I agree, because....I don't think Christine requires a "driver"......she's sentient evil.....the ghosts are simply manifestations of the hell force that propels her.....the souls just fuel her psychic tank.....
...been many a moon, but I believe that's accurate....I agree, becausedidn't the car (without the help of a separate entity) cause LeBay to become depressed and evil which resulted in his family's deaths? I don't think there was a previous owner or ghost in that case.
.......I just cant wait to get a proper keyboaard. Want to post more and thoroughly.I may be overthinking this but I never understood the context of the last line. Christine is referred to by the she/her pronoun throughout but the last line says 'His neverending fury'. I immediately thought of Roland LeBay but then wondered was King obliquely referring to God/Christ? After all, Christ is in Christine. I'm not saying this novel is a thinly veiled metaphor for God's wrath but I can't say I'm not curious about the implications in this last line. Why not end with her neverending fury?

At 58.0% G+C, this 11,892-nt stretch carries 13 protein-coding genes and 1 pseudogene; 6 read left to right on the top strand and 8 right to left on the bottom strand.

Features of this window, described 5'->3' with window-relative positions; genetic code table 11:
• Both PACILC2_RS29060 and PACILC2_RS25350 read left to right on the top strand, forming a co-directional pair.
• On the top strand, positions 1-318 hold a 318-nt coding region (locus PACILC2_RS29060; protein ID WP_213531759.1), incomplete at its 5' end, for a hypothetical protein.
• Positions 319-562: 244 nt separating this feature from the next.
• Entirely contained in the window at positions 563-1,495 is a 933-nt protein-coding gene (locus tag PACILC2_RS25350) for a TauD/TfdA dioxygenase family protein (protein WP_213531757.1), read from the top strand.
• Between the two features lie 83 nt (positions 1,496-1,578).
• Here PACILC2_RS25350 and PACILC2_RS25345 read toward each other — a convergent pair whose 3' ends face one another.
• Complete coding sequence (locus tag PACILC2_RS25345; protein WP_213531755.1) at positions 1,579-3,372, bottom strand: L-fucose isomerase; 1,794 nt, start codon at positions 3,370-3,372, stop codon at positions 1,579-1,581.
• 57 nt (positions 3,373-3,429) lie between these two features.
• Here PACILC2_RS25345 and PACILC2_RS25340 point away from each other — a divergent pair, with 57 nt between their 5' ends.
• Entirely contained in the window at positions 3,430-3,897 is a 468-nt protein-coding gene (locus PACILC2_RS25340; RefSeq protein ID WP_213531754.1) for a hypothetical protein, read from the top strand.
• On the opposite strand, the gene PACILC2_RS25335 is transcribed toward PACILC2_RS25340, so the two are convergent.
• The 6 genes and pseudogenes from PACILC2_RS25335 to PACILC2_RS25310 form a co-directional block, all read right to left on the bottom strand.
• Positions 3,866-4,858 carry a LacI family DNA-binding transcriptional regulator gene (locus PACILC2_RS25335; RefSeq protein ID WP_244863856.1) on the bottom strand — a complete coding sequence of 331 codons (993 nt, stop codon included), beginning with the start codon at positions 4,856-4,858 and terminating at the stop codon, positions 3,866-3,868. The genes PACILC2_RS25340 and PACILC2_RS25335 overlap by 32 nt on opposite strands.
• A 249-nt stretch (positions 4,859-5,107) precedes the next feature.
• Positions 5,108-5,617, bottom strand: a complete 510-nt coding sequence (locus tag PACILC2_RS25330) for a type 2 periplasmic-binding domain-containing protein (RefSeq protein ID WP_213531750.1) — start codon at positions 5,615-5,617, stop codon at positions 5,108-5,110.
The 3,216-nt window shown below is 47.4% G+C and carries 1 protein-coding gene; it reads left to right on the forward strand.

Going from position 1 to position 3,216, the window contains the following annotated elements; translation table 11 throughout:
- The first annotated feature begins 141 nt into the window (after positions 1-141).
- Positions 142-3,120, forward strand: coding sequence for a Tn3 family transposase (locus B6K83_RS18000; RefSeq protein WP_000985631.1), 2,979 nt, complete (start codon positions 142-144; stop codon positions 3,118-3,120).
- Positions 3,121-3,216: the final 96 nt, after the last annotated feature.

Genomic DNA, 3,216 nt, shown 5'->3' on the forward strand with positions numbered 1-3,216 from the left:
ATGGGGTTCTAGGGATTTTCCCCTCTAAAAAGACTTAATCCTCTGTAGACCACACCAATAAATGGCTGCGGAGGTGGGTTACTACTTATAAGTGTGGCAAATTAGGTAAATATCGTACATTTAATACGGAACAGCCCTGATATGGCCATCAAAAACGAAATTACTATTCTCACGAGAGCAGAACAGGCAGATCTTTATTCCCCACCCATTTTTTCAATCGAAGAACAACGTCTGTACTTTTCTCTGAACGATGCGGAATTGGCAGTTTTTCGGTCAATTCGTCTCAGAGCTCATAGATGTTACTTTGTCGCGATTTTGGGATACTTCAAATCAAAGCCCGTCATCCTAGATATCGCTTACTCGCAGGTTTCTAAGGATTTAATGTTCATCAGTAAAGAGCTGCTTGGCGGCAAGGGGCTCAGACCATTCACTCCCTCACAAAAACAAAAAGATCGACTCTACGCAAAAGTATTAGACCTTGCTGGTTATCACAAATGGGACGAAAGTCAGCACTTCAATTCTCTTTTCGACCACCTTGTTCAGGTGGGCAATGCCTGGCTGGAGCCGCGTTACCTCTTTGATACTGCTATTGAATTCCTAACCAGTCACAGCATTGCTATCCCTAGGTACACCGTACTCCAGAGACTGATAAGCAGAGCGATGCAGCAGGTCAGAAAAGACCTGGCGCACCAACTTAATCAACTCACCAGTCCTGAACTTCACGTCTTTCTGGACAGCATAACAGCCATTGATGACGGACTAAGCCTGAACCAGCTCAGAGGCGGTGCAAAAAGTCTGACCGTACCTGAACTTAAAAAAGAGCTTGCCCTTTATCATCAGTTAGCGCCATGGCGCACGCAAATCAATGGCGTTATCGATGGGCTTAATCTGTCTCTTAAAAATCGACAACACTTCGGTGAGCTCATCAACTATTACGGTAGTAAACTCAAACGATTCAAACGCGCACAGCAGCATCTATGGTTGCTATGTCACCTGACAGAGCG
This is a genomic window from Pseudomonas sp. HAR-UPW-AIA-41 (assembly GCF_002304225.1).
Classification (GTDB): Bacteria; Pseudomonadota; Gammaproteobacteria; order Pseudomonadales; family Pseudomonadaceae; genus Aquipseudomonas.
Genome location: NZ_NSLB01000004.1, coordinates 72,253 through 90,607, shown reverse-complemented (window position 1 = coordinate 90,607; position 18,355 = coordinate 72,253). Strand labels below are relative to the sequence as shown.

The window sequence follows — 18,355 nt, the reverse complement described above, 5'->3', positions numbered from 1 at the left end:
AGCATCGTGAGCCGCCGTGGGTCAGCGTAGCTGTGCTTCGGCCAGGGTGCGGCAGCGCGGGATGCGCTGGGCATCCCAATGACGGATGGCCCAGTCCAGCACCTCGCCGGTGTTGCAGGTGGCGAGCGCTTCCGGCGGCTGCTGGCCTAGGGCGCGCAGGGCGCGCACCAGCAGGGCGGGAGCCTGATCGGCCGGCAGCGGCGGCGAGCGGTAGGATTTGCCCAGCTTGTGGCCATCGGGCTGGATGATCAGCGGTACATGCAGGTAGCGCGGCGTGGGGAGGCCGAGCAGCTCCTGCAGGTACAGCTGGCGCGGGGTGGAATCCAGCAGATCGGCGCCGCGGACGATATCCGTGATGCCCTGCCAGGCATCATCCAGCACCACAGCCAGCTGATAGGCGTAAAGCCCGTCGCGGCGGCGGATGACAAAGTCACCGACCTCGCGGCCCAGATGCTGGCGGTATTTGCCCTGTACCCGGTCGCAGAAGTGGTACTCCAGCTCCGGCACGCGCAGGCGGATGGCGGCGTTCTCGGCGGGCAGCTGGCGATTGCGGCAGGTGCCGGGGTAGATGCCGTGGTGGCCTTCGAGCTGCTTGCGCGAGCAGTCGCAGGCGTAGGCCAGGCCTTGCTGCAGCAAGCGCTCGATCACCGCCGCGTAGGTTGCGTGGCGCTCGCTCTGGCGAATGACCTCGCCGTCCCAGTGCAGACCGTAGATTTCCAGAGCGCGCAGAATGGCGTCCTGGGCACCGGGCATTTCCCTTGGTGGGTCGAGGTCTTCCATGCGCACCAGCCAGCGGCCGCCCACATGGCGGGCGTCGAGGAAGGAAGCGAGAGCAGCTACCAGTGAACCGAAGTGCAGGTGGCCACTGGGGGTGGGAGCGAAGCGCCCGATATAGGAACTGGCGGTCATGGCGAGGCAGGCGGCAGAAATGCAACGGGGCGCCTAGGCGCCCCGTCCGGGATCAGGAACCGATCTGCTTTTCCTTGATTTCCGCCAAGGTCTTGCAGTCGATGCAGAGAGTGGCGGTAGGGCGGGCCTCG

Thoughts are appreciated.
last page tells A LOT."I keep thinking of George LeBay in Ohio. His sister in Colorado. Leigh in New Mexico. What if it's started again? What if it's working its way east, finishing the job? Saving me for last?
His single-minded purpose.
His unending fury."
Well, Christine is referred to as an 'it' here and then twice (it would appear) as a him. Interesting. Nowhere in the book does this happen (that I'm aware) until those last two lines. Also, a fun piece of trivia: King recently said in an interview that this was his favorite ending of all his novels. Things that make you go hmmmm.